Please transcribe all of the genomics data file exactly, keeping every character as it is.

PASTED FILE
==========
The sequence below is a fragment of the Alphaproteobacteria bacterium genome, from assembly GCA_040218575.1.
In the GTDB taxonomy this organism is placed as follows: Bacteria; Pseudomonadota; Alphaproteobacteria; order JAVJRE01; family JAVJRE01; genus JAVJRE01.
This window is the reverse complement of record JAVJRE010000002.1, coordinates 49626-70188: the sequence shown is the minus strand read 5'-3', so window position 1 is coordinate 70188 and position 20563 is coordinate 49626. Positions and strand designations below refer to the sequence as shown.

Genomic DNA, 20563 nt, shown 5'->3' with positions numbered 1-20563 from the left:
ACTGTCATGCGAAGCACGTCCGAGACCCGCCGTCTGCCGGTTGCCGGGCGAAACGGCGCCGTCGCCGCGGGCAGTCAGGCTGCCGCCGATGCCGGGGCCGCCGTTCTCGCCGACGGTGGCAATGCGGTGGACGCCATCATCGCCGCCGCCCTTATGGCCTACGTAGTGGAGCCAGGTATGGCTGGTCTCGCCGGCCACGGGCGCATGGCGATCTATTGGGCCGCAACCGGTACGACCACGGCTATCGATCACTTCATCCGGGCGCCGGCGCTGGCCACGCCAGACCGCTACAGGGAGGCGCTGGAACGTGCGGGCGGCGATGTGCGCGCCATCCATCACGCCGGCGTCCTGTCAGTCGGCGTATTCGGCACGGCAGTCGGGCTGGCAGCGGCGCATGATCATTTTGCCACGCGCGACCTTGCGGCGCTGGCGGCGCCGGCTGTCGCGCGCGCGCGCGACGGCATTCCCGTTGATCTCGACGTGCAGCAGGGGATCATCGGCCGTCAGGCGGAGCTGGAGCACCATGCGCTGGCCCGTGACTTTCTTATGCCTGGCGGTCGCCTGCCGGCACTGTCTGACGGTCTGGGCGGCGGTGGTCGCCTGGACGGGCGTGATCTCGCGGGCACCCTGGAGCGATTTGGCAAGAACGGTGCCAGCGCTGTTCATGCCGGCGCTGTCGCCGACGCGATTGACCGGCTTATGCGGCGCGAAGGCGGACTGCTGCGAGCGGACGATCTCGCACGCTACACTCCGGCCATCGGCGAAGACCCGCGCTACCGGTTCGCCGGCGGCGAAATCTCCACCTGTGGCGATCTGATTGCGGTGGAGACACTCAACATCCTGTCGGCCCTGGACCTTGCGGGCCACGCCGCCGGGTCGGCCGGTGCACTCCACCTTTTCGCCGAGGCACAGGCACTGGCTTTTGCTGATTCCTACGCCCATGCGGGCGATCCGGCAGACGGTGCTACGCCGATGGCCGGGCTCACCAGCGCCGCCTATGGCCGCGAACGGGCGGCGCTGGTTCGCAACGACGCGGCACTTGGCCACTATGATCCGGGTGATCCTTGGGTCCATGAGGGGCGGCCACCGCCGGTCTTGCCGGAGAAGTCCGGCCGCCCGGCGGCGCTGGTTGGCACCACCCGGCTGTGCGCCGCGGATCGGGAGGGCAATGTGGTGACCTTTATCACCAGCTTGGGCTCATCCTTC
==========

The sequence below is a fragment of the Alphaproteobacteria bacterium genome, from assembly GCA_040218575.1.
In the GTDB taxonomy this organism is placed as follows: Bacteria; Pseudomonadota; Alphaproteobacteria; order JAVJRE01; family JAVJRE01; genus JAVJRE01.
This window is the reverse complement of record JAVJRE010000002.1, coordinates 49626-70188: the sequence shown is the minus strand read 5'-3', so window position 1 is coordinate 70188 and position 20563 is coordinate 49626. Positions and strand designations below refer to the sequence as shown.

Genomic DNA, 20563 nt, shown 5'->3' with positions numbered 1-20563 from the left:
ACTGTCATGCGAAGCACGTCCGAGACCCGCCGTCTGCCGGTTGCCGGGCGAAACGGCGCCGTCGCCGCGGGCAGTCAGGCTGCCGCCGATGCCGGGGCCGCCGTTCTCGCCGACGGTGGCAATGCGGTGGACGCCATCATCGCCGCCGCCCTTATGGCCTACGTAGTGGAGCCAGGTATGGCTGGTCTCGCCGGCCACGGGCGCATGGCGATCTATTGGGCCGCAACCGGTACGACCACGGCTATCGATCACTTCATCCGGGCGCCGGCGCTGGCCACGCCAGACCGCTACAGGGAGGCGCTGGAACGTGCGGGCGGCGATGTGCGCGCCATCCATCACGCCGGCGTCCTGTCAGTCGGCGTATTCGGCACGGCAGTCGGGCTGGCAGCGGCGCATGATCATTTTGCCACGCGCGACCTTGCGGCGCTGGCGGCGCCGGCTGTCGCGCGCGCGCGCGACGGCATTCCCGTTGATCTCGACGTGCAGCAGGGGATCATCGGCCGTCAGGCGGAGCTGGAGCACCATGCGCTGGCCCGTGACTTTCTTATGCCTGGCGGTCGCCTGCCGGCACTGTCTGACGGTCTGGGCGGCGGTGGTCGCCTGGACGGGCGTGATCTCGCGGGCACCCTGGAGCGATTTGGCAAGAACGGTGCCAGCGCTGTTCATGCCGGCGCTGTCGCCGACGCGATTGACCGGCTTATGCGGCGCGAAGGCGGACTGCTGCGAGCGGACGATCTCGCACGCTACACTCCGGCCATCGGCGAAGACCCGCGCTACCGGTTCGCCGGCGGCGAAATCTCCACCTGTGGCGATCTGATTGCGGTGGAGACACTCAACATCCTGTCGGCCCTGGACCTTGCGGGCCACGCCGCCGGGTCGGCCGGTGCACTCCACCTTTTCGCCGAGGCACAGGCACTGGCTTTTGCTGATTCCTACGCCCATGCGGGCGATCCGGCAGACGGTGCTACGCCGATGGCCGGGCTCACCAGCGCCGCCTATGGCCGCGAACGGGCGGCGCTGGTTCGCAACGACGCGGCACTTGGCCACTATGATCCGGGTGATCCTTGGGTCCATGAGGGGCGGCCACCGCCGGTCTTGCCGGAGAAGTCCGGCCGCCCGGCGGCGCTGGTTGGCACCACCCGGCTGTGCGCCGCGGATCGGGAGGGCAATGTGGTGACCTTTATCACCAGCTTGGGCTCATCCTTC